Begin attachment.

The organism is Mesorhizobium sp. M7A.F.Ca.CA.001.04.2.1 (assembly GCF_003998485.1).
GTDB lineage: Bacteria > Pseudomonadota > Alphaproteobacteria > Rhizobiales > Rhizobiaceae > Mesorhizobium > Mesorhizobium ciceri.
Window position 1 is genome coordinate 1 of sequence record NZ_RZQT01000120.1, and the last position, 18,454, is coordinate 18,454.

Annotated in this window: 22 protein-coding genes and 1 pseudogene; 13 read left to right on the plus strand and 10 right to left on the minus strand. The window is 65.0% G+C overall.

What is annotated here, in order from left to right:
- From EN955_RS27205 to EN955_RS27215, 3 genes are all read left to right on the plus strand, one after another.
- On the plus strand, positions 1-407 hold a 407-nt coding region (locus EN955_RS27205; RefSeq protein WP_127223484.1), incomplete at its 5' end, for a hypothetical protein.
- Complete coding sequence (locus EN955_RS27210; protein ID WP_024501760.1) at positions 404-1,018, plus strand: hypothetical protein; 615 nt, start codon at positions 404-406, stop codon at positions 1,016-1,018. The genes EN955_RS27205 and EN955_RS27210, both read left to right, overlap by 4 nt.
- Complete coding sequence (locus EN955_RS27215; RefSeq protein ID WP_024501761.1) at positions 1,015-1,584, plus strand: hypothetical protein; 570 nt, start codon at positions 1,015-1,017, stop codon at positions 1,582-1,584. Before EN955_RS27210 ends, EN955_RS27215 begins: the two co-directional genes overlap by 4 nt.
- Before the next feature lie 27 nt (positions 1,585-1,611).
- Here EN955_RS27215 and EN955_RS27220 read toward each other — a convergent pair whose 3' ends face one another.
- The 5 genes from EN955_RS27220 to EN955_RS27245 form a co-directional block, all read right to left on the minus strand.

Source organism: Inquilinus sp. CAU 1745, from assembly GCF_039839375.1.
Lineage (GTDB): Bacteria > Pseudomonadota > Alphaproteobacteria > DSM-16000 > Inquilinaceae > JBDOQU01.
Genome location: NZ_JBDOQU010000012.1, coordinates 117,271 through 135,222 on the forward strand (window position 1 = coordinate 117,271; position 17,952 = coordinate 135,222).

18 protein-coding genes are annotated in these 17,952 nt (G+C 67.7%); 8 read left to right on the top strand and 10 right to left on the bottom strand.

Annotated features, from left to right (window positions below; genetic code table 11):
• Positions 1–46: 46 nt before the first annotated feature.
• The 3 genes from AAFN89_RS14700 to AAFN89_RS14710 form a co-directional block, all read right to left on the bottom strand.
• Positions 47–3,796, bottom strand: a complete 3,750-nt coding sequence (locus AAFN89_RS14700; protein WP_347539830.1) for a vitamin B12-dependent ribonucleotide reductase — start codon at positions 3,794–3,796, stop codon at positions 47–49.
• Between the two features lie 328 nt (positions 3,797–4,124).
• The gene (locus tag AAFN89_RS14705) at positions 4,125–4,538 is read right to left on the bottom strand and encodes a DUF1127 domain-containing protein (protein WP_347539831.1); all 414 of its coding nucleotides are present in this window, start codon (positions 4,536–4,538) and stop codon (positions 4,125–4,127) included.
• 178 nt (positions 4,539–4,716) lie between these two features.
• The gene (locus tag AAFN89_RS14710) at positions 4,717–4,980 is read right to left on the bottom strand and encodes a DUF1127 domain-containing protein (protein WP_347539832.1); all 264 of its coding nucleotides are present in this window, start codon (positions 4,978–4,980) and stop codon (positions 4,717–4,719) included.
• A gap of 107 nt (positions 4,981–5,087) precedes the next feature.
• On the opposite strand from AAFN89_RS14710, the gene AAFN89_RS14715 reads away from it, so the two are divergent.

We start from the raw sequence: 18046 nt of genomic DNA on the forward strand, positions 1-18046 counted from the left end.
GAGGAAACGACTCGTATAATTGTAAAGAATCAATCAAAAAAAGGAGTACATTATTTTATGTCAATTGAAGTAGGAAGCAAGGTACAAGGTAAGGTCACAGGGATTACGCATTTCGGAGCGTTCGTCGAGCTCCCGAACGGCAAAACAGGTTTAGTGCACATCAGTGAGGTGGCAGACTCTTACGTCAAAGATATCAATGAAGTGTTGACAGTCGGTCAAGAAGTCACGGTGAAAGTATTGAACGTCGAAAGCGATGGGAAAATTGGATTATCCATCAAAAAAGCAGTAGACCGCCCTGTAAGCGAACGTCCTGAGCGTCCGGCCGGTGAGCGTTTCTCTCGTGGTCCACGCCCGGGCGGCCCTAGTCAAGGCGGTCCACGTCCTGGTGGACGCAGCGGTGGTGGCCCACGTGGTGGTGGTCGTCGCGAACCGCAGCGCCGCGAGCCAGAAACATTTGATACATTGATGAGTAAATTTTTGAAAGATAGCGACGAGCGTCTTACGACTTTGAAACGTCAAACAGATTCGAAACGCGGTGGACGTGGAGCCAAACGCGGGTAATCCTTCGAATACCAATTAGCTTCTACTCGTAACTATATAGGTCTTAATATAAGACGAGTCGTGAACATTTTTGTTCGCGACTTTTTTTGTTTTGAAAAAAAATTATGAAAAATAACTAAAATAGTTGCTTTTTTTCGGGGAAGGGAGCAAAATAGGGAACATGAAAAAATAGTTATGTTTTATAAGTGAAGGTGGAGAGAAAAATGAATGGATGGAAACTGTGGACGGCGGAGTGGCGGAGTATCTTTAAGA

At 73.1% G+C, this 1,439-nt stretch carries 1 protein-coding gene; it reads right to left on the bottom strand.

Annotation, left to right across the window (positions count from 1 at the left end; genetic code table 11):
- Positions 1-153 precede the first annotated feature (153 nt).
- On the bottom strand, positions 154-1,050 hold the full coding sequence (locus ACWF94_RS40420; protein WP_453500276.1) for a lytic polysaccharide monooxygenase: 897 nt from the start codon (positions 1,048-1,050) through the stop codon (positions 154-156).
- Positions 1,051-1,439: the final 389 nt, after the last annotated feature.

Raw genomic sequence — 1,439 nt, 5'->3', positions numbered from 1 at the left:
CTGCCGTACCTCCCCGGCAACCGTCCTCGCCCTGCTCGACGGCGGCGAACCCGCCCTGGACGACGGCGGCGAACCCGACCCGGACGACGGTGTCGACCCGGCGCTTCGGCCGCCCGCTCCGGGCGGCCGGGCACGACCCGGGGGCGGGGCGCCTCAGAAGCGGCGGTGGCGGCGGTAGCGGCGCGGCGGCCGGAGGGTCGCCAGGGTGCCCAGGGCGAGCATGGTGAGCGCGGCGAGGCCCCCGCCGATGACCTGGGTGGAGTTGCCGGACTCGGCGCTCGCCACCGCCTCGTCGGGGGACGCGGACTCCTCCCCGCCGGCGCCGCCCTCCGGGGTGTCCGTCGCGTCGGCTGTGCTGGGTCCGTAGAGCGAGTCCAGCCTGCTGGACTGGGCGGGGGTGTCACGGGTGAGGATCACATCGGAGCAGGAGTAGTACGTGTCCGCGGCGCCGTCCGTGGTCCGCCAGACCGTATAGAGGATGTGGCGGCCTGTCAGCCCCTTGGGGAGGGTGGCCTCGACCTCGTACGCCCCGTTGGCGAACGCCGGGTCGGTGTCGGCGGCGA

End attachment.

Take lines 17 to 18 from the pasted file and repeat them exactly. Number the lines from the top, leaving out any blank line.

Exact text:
Annotated features, from left to right (window positions below; genetic code table 11):
• Positions 1–46: 46 nt before the first annotated feature.